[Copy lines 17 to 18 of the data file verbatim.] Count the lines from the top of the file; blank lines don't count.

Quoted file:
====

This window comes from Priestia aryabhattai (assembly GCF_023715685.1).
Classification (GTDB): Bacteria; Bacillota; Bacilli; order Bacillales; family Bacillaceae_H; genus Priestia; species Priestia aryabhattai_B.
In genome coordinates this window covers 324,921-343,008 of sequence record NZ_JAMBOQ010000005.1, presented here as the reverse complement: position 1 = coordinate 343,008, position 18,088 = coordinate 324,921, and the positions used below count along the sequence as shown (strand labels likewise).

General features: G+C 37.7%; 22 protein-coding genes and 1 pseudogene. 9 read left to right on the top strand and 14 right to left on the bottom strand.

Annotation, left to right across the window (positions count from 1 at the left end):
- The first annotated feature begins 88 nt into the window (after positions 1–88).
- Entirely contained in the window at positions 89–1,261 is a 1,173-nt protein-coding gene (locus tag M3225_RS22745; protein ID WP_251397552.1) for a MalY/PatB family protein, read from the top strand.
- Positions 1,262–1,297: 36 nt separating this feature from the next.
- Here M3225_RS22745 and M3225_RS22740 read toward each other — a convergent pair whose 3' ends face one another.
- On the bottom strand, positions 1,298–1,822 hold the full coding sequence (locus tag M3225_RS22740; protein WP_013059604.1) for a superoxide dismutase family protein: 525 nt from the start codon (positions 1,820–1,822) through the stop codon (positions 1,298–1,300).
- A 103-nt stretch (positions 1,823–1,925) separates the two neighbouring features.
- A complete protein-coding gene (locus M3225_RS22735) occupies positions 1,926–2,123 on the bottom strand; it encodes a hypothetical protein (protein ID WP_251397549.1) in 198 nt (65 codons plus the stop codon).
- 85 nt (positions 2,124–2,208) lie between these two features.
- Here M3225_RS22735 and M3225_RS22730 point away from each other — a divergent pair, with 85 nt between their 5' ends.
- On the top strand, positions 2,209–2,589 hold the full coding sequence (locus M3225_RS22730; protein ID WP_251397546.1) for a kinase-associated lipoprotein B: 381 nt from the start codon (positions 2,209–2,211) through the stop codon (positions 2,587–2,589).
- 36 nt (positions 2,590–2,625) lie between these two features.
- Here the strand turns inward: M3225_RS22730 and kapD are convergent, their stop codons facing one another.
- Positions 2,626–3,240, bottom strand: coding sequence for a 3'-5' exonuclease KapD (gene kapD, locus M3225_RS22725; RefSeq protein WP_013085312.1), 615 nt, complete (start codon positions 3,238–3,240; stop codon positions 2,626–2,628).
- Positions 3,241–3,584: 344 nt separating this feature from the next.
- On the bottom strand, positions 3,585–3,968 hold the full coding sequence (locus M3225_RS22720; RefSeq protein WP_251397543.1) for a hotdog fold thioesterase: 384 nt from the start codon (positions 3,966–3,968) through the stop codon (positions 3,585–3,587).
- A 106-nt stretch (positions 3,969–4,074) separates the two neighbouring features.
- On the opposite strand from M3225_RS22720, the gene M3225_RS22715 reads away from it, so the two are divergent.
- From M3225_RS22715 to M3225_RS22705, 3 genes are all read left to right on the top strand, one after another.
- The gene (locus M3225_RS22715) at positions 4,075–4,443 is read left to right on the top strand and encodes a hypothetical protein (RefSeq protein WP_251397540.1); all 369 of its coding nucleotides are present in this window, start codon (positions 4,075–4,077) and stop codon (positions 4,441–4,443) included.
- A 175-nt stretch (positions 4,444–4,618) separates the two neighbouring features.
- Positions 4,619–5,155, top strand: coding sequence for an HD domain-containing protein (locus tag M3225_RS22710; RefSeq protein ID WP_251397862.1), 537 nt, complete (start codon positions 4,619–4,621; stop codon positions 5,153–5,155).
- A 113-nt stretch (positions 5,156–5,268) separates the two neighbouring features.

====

- Here the strand turns inward: M3225_RS22730 and kapD are convergent, their stop codons facing one another.
- Positions 2,626–3,240, bottom strand: coding sequence for a 3'-5' exonuclease KapD (gene kapD, locus M3225_RS22725; RefSeq protein WP_013085312.1), 615 nt, complete (start codon positions 3,238–3,240; stop codon positions 2,626–2,628).